Interesting. (Destiny)

by EffortlessFury @, Friday, December 08, 2023, 03:30 (78 days ago) @ Avateur

Halo was different because there was no reward to earn. The reward was, playing it and having fun. Whether it's matchmaking or customs with friends. Then they added ranks, and you had a little number by your name. With that, a little bit of fun died and sweat began to form. The chase of seeing that number go up consumed us.

Fast forward to now and how often do you play a game just for the fun of it. And I'm genuinely asking that question! The games I play, I have fun playing them but the thing I'm playing for is "to unlock this mod" or "to complete this challenge". It's the chase of that gratification.


#codywasright

https://forums.bungie.org/halo/archive35.pl?read=1039755


What's interesting is that just a couple of days ago I was having a conversation with someone about a baffling take I'd seen. Someone ran content dry in a game with just 5-10 minutes of optional low effort daily investment in-between frequent content drops and quit out of boredom; however, despite there now being years of new content, they still feel like other games are more deserving of their time. Essentially, the mentality being that a game without constant "meaningful" progression available at all times is not a good enough value of time invested, even if the vast majority of your time spent in the game is novel content, not even repetitive content like Halo MP or Destiny's playlists.

Games are now expected to give your time spent a long-term value outside of the momentary joy and are worth less if they do not. The old school sentiment has been entirely flipped around for some folk, and I find that so tragic. Luckily there are still games out there that cater to the idea that a finite amount of novel content is a worthy use of time spent, but man is it a shame that there are some who view that as a poor time investment.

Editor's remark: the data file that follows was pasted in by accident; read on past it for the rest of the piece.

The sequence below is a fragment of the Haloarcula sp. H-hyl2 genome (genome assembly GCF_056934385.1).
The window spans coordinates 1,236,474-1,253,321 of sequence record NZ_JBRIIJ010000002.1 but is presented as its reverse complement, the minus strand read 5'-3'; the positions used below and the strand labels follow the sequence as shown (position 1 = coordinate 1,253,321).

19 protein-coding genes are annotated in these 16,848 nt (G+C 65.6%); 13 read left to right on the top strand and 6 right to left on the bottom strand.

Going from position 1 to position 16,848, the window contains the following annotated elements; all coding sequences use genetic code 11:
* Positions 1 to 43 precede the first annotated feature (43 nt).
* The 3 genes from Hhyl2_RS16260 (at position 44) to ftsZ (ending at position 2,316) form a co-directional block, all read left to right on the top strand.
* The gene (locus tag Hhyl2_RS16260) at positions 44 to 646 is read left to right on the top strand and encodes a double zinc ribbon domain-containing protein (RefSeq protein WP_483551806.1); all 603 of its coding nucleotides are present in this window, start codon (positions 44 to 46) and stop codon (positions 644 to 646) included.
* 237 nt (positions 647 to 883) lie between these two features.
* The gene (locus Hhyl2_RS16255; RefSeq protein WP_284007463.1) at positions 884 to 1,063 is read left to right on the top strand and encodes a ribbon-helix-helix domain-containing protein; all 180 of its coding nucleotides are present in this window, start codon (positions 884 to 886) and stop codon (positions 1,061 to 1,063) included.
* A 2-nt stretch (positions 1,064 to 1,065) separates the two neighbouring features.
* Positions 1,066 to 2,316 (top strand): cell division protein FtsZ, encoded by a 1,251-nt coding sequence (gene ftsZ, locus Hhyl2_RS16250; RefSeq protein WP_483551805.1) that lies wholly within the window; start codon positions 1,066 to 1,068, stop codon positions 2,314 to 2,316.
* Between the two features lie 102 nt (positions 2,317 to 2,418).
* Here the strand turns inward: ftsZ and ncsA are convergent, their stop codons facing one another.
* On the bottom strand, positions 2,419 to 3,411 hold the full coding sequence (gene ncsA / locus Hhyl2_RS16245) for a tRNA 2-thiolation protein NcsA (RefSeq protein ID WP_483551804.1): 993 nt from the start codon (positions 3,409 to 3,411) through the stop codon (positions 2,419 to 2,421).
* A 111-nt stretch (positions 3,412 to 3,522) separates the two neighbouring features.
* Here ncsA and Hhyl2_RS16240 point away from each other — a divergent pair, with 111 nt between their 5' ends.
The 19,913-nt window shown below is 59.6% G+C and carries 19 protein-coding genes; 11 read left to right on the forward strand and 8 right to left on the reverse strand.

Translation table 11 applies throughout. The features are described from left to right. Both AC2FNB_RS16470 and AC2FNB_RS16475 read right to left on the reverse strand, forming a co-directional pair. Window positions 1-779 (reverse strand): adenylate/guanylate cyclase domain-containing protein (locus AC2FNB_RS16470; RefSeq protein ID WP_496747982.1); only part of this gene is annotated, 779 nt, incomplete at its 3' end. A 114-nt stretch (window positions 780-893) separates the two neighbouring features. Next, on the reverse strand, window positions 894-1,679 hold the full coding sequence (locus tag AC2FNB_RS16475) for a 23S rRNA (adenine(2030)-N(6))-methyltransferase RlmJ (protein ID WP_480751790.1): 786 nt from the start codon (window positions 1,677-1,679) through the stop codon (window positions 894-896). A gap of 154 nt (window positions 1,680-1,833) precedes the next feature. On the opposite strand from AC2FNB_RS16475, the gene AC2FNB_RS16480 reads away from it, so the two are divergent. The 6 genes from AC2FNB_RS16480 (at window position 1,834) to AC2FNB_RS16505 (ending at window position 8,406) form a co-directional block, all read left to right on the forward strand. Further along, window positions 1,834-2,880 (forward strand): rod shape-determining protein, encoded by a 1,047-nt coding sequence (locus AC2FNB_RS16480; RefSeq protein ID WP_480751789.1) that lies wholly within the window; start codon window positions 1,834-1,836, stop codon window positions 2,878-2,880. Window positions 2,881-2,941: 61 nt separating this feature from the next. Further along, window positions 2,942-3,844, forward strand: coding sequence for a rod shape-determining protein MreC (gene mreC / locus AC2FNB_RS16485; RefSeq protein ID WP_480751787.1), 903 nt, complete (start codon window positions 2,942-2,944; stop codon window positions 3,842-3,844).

Are they playing the game to complete bars, or is the game that they’re playing the type that can be played with friends and won/lost regardless of the “progression” taking place? We’ve seen some version of this even with achievement hunters over a decade ago who would drop a game the moment they got every achievement. If they’re having fun doing completionist activities, I understand why they would be “bored” after they’ve done them. Different play styles and all, right?

The thing that confused me was that, continuing from your analogy, the person supposedly enjoyed the experience of getting these achievements, quit when there were none left to get, but the game continues to get new achievements with the same degree of fun. It's not worth going back to, though, because it does not perpetually offer new achievements for them whenever they want them. Because there is a wait, because it is not able to gratify at all times, it's not even worth going back when there are new experiences to be had.

It's a quantity over quality thing. Even if it's quality, because the quantity is not infinite, it's worth less, even if the quantity does rise frequently.


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